We at On Fire have just witnessed the greatest basketball shot of all time. In the closing minutes of the Pacers-Pistons basketball game last night, Paul George displayed the quiet confidence, graceful elegance and cool-under-fire that we all know are necessary for a shot to be a great shot.
Coincidentally, these are the same elements that go into making a great GIF. And the GIF of this shot is probably the coolest thing your internet-video-loving On Fire correspondent has ever seen.
With the Pacers holding a 91-90 lead over the Pistons and 3:36 remaining in the game, the Pacers missed a lay-up, collected the offensive rebound and cleared the ball out to 23-year-old small forward Paul George.
George was standing perhaps 20 feet from the top of the three-point line and only six feet from the half-court line, with no defenders or teammates within 15 feet of him.
A teammate, whom your eagle-eyed On Fire correspondent has tentatively identified as George Hill (based on the fact that the number on his jersey kind of looks like a three, Wikipedia says #3 on the Pacers in George Hill and the name on the back of his jersey looks like it has four letters in it) began to creep toward George to offer him his assistance.
But George is not a man who needs help. He holds up a calm and reassuring hand, instructing Hill to halt. Then he rears back, and from what must be almost 40 feet away and with 22 seconds left on the shot clock, shoots the ball.
The ball travels through the air in a perfect parabola and hits nothing but net. Having just sunk the greatest shot of all time, George does not react at all. He simply watches as the net snaps up and makes a satisfying swooshing sound.
Let us break down for a second why this shot was so amazing. First of all, it was so unnecessary. After all, there were 22 seconds left on the shot clock. It is one thing to take an almost half-court shot as the shot clock ticks down to 0. But it is a whole other thing to do so when you have over 20 seconds left to figure out something better to do. It was completely gratuitous. And that is why it was awesome.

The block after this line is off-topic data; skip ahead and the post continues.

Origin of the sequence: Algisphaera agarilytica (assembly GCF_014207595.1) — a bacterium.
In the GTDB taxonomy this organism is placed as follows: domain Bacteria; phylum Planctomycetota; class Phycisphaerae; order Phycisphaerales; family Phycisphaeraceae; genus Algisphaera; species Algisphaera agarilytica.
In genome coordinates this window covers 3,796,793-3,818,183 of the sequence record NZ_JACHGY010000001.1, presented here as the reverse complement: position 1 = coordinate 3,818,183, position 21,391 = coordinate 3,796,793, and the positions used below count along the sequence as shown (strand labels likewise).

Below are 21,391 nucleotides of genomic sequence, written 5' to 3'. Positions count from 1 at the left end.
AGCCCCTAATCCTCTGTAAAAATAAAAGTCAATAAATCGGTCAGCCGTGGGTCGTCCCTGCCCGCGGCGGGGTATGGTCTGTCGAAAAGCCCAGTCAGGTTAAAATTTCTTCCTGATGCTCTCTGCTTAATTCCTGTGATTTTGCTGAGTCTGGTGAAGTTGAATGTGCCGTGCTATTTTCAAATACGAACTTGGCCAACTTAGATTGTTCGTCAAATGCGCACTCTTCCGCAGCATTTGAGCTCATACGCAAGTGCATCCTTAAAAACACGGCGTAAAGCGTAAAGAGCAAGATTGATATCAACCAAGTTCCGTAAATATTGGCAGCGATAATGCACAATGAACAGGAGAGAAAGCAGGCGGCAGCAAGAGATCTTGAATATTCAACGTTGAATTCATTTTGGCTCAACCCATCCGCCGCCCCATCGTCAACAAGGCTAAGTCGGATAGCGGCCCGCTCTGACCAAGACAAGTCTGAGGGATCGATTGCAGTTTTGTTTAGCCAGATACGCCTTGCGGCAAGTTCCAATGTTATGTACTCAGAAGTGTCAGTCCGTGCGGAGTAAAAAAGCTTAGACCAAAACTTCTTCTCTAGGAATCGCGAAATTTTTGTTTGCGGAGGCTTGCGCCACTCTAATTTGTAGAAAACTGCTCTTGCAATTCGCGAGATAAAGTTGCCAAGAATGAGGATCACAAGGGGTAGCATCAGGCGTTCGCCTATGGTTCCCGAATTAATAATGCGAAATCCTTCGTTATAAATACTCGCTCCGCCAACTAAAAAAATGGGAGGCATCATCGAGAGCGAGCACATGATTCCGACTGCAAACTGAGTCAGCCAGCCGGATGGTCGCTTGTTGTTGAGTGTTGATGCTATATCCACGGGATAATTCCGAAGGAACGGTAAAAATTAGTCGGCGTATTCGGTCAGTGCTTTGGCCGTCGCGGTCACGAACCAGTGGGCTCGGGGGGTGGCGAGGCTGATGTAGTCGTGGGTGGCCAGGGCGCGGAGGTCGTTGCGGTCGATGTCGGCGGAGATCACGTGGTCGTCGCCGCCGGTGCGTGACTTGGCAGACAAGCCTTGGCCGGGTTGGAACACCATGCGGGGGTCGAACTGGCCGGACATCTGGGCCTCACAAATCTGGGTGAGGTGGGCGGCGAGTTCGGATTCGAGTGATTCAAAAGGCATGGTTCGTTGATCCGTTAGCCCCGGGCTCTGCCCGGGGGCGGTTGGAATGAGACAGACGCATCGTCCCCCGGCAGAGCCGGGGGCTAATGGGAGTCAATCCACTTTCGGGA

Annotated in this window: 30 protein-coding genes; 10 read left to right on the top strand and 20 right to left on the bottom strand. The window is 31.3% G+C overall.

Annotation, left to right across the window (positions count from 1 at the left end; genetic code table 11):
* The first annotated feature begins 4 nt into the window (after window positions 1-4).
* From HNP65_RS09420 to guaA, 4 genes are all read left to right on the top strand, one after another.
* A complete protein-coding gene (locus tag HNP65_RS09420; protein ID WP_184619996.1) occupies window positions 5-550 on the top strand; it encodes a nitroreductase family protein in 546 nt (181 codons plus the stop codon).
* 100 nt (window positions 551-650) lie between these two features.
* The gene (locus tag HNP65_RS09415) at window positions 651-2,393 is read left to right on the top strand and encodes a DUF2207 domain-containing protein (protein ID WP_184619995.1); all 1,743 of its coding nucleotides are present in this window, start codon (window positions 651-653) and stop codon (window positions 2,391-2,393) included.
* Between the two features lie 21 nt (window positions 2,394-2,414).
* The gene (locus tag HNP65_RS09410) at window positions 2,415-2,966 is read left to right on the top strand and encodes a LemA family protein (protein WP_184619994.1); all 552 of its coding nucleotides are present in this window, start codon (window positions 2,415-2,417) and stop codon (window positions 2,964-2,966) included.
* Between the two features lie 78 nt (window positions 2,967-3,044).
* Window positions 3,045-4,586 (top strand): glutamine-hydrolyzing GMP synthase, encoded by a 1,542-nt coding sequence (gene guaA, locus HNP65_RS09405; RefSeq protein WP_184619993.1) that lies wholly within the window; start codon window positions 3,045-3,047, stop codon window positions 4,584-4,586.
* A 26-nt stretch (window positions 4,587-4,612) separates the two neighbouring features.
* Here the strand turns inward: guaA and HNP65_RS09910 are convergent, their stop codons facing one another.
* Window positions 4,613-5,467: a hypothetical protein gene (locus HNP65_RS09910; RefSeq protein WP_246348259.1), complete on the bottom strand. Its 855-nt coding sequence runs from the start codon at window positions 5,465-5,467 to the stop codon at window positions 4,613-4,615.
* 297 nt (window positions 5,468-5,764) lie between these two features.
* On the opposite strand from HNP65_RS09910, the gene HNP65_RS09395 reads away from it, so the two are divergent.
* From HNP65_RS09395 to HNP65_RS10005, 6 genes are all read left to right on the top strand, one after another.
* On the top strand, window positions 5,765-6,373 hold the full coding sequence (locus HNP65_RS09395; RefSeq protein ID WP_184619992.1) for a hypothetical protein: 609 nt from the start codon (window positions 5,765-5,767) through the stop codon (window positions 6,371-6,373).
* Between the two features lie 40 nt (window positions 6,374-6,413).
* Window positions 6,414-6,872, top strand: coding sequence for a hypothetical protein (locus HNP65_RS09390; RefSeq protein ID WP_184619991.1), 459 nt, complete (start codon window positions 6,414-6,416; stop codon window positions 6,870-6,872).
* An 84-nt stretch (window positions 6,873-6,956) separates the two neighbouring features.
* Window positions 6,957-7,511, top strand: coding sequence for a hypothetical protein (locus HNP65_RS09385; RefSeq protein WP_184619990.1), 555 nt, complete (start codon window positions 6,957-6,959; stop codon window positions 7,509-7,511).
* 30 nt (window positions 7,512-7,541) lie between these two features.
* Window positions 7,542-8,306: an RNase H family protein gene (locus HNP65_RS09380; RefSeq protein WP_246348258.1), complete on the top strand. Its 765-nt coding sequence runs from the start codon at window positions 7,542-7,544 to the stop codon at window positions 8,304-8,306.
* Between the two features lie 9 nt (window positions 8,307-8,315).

Second, the game was extremely close. We at On Fire routinely applaud those who take gratuitous actions in situations that mean little or nothing. But George took his crazy shot at the end of the fourth quarter in a one-point game!
Furthermore, the Pacers are the second seed in the Eastern Conference and within striking distance of becoming the first seed. These final games of the season are crucial in their quest to secure home field advantage throughout the playoffs.
The fact that, in such an urgent situation, George was willing to take this shot displays his supreme confidence in himself.
He was not taking this shot just for shits and giggles. He was taking this shot because he truly believed that him doing so was in the best interest of his team â€” he was doing what he thought it took to win.
And he knew that he was the only man for this job. He did not need or want any help. When Mr. Hill came in to assist him, George held up a hand, instructing Hill to halt. This is the kind of quiet confidence that we at On Fire like to see. This is swag. This is grace. This is cool-under-fire.
And finally, his reaction! Or lack thereof, actually.
He does not pump his fist in triumph, does not jump up and down and does not pull his shirt up above his head and run around screaming. He just stands there calmly, knowing full well that he has done something awesome.
Closer inspection of video (and unmuting the computer, so your keen On Fire correspondent could hear the commentary of the announcers) revealed that the shot clock had been improperly reset after the Pacers’ missed lay-up.
Though there were a full 22 seconds left on it when George took his shot, the clock showed only two seconds left.
If anything, this makes George’s shot all the greater. He was not showing off. He was putting the team on his back.
We at On Fire like to put the team on our back as well. We also enjoy playing paper basketball when we are supposed to be working.
Anyone who is also interested in playing basketball should apply for the On Fire internship this summer!